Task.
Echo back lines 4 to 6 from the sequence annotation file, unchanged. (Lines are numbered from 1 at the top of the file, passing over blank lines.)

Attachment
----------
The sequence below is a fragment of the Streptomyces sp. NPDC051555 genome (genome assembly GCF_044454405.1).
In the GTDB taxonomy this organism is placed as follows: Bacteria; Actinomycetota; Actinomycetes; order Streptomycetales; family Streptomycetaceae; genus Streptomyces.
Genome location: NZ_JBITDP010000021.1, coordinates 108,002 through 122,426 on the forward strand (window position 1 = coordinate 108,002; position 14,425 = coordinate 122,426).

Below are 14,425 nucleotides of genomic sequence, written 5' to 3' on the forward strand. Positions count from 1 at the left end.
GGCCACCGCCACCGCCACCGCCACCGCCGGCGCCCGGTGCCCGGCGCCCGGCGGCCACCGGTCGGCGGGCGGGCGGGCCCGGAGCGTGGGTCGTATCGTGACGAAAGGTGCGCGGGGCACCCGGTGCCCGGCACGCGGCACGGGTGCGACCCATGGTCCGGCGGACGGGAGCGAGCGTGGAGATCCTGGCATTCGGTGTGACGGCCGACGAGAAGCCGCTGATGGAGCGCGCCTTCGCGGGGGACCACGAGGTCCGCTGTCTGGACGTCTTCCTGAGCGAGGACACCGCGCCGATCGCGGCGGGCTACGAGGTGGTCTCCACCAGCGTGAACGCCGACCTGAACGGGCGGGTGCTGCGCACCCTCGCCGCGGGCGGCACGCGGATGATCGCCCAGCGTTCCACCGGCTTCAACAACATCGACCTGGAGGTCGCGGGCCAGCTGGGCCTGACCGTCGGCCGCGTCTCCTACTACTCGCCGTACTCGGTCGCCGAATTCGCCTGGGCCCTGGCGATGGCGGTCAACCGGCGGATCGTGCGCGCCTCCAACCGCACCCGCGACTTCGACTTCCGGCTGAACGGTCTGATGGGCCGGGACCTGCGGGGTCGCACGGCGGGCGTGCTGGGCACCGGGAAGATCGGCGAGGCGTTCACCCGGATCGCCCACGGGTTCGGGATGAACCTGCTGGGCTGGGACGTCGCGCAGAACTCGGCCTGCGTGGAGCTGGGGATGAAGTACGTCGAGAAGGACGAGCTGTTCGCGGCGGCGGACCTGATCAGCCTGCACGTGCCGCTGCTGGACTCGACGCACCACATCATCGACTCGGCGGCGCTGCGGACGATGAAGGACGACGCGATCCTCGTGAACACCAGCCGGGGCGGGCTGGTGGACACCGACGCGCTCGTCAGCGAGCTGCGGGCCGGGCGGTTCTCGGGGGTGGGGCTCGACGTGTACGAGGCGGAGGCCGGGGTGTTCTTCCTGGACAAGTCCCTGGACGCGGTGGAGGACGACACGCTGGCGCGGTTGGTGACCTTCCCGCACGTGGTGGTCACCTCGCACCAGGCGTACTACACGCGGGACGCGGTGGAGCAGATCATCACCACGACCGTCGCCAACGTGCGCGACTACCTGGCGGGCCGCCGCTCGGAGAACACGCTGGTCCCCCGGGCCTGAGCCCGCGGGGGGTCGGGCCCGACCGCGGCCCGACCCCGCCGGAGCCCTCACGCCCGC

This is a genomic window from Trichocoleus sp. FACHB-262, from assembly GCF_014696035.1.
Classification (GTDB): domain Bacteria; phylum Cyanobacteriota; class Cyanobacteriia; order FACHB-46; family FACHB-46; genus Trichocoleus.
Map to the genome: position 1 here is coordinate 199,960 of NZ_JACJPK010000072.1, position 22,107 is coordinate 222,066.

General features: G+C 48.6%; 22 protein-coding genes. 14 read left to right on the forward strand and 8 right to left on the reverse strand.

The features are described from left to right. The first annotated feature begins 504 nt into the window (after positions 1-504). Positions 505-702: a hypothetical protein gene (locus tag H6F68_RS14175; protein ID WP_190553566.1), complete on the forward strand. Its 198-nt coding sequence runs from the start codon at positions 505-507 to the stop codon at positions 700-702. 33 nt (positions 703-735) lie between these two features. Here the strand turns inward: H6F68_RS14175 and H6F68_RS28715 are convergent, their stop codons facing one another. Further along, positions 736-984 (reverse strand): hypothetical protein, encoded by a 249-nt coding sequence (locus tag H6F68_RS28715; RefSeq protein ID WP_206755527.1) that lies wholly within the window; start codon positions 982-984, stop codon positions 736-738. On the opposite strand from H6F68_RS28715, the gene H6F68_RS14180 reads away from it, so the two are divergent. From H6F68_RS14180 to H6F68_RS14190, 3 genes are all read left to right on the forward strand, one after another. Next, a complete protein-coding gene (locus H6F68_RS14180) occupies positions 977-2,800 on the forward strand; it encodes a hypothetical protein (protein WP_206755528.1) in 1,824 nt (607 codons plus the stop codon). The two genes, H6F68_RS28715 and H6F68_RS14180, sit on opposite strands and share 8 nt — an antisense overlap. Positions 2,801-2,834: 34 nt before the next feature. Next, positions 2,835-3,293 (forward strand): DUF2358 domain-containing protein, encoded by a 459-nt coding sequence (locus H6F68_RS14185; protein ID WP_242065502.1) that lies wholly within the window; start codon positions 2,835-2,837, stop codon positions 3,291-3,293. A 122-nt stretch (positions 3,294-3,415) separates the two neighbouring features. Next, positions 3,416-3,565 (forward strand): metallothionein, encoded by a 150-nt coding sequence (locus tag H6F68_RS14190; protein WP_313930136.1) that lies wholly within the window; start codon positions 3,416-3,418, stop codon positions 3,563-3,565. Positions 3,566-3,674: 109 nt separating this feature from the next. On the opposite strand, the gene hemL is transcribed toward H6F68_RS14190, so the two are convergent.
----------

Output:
Below are 14,425 nucleotides of genomic sequence, written 5' to 3' on the forward strand. Positions count from 1 at the left end.
GGCCACCGCCACCGCCACCGCCACCGCCGGCGCCCGGTGCCCGGCGCCCGGCGGCCACCGGTCGGCGGGCGGGCGGGCCCGGAGCGTGGGTCGTATCGTGACGAAAGGTGCGCGGGGCACCCGGTGCCCGGCACGCGGCACGGGTGCGACCCATGGTCCGGCGGACGGGAGCGAGCGTGGAGATCCTGGCATTCGGTGTGACGGCCGACGAGAAGCCGCTGATGGAGCGCGCCTTCGCGGGGGACCACGAGGTCCGCTGTCTGGACGTCTTCCTGAGCGAGGACACCGCGCCGATCGCGGCGGGCTACGAGGTGGTCTCCACCAGCGTGAACGCCGACCTGAACGGGCGGGTGCTGCGCACCCTCGCCGCGGGCGGCACGCGGATGATCGCCCAGCGTTCCACCGGCTTCAACAACATCGACCTGGAGGTCGCGGGCCAGCTGGGCCTGACCGTCGGCCGCGTCTCCTACTACTCGCCGTACTCGGTCGCCGAATTCGCCTGGGCCCTGGCGATGGCGGTCAACCGGCGGATCGTGCGCGCCTCCAACCGCACCCGCGACTTCGACTTCCGGCTGAACGGTCTGATGGGCCGGGACCTGCGGGGTCGCACGGCGGGCGTGCTGGGCACCGGGAAGATCGGCGAGGCGTTCACCCGGATCGCCCACGGGTTCGGGATGAACCTGCTGGGCTGGGACGTCGCGCAGAACTCGGCCTGCGTGGAGCTGGGGATGAAGTACGTCGAGAAGGACGAGCTGTTCGCGGCGGCGGACCTGATCAGCCTGCACGTGCCGCTGCTGGACTCGACGCACCACATCATCGACTCGGCGGCGCTGCGGACGATGAAGGACGACGCGATCCTCGTGAACACCAGCCGGGGCGGGCTGGTGGACACCGACGCGCTCGTCAGCGAGCTGCGGGCCGGGCGGTTCTCGGGGGTGGGGCTCGACGTGTACGAGGCGGAGGCCGGGGTGTTCTTCCTGGACAAGTCCCTGGACGCGGTGGAGGACGACACGCTGGCGCGGTTGGTGACCTTCCCGCACGTGGTGGTCACCTCGCACCAGGCGTACTACACGCGGGACGCGGTGGAGCAGATCATCACCACGACCGTCGCCAACGTGCGCGACTACCTGGCGGGCCGCCGCTCGGAGAACACGCTGGTCCCCCGGGCCTGAGCCCGCGGGGGGTCGGGCCCGACCGCGGCCCGACCCCGCCGGAGCCCTCACGCCCGC

This is a genomic window from Trichocoleus sp. FACHB-262, from assembly GCF_014696035.1.